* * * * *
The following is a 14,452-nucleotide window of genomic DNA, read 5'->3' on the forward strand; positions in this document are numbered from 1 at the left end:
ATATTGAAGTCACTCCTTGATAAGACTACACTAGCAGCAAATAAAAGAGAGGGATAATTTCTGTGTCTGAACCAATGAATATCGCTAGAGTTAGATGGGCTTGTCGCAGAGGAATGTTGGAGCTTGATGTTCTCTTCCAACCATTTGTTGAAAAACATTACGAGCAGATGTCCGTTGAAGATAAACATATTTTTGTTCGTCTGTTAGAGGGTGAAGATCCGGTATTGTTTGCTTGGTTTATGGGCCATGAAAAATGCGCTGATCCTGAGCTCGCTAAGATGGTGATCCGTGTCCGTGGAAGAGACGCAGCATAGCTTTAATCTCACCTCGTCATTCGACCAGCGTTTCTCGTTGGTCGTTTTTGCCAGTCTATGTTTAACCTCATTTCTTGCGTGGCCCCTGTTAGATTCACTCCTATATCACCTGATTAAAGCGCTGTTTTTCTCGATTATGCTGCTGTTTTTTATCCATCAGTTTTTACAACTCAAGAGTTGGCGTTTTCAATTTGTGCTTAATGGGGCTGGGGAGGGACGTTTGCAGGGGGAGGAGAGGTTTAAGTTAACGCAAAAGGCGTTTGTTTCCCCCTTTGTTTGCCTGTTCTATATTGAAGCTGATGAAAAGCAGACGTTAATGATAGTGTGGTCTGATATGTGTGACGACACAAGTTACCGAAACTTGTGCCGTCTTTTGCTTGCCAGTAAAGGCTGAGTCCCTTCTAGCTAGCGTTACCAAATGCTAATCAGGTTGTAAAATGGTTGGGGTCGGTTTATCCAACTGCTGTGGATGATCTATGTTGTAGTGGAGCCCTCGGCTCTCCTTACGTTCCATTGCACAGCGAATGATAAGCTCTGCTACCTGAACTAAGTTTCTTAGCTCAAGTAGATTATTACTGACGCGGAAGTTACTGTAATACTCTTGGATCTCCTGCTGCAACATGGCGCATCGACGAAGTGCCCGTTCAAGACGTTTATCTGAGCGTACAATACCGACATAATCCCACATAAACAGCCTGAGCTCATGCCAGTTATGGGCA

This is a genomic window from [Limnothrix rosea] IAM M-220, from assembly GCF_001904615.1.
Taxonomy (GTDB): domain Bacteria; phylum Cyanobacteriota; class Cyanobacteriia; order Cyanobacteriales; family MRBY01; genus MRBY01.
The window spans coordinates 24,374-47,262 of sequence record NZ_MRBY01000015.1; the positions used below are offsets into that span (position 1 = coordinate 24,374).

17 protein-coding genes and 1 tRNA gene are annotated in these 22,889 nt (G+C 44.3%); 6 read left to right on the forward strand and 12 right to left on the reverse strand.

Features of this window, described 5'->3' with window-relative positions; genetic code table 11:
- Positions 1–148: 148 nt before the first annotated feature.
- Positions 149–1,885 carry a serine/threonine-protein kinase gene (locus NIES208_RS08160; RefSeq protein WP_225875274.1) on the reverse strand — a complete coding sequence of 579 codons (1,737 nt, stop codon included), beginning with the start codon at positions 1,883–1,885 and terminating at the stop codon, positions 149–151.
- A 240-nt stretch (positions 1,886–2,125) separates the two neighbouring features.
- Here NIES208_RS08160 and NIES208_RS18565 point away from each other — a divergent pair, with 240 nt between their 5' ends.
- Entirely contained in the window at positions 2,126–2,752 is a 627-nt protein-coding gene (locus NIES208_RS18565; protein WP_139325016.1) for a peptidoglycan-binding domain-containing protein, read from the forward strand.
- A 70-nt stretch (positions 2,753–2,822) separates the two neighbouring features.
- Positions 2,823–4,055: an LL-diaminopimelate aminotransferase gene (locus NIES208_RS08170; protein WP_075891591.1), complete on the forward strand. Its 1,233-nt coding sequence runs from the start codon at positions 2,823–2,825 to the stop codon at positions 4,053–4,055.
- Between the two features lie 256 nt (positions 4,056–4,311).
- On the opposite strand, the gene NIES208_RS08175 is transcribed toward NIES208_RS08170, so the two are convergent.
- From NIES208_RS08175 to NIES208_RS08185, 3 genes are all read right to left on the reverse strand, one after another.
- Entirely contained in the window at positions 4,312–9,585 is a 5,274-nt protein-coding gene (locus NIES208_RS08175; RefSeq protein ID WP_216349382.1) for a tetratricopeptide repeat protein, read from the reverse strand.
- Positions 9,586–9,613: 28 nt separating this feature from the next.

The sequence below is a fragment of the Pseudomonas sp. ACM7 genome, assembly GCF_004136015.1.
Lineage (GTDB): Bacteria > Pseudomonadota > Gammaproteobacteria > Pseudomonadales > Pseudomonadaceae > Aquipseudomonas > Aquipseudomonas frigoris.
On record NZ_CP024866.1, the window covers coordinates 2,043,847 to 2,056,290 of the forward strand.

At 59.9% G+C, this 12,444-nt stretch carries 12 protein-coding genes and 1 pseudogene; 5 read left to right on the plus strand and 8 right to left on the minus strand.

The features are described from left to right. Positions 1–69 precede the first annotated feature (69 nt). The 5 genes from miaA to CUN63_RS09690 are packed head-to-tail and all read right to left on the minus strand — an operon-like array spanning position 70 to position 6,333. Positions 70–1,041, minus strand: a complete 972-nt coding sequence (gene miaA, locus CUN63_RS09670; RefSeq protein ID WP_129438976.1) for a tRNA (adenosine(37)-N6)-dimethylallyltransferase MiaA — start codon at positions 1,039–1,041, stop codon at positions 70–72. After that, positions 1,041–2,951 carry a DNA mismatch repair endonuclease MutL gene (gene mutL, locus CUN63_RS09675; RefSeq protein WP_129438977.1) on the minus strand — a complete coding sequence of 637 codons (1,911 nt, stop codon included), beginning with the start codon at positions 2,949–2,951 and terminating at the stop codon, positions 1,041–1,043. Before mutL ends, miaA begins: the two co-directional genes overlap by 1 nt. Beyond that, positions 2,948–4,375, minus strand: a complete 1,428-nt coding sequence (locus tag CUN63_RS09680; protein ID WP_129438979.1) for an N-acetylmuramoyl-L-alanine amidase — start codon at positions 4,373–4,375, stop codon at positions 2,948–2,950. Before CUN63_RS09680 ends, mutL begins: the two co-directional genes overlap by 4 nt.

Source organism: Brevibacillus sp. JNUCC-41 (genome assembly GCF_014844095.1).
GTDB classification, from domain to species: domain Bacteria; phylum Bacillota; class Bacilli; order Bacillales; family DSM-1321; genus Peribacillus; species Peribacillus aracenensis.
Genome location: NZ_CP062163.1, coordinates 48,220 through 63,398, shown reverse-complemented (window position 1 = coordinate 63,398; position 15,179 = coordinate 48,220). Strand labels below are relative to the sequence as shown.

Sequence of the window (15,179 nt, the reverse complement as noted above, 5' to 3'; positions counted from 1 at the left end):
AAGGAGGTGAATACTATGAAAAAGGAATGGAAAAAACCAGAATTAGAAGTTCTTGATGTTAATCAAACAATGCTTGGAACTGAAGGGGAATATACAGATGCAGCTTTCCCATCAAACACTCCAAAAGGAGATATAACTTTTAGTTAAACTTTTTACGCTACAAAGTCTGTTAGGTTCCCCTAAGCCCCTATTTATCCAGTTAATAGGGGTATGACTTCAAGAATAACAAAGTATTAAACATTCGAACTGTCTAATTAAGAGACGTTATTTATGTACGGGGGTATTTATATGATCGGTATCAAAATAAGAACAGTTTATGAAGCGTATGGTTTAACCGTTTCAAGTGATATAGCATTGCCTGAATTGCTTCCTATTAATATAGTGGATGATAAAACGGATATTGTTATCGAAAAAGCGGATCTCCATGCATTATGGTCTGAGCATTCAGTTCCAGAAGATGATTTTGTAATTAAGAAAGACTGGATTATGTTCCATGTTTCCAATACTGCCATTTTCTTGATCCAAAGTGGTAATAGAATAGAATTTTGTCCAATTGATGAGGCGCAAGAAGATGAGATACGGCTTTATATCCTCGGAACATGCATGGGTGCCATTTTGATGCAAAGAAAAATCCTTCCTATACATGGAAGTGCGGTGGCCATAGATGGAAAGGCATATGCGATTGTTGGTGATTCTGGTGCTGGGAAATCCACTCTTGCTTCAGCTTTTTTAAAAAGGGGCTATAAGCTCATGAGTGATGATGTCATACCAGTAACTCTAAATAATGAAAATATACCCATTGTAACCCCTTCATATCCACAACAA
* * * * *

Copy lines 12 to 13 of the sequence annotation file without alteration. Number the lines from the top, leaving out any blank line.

- Entirely contained in the window at positions 2,126–2,752 is a 627-nt protein-coding gene (locus NIES208_RS18565; protein WP_139325016.1) for a peptidoglycan-binding domain-containing protein, read from the forward strand.
- A 70-nt stretch (positions 2,753–2,822) separates the two neighbouring features.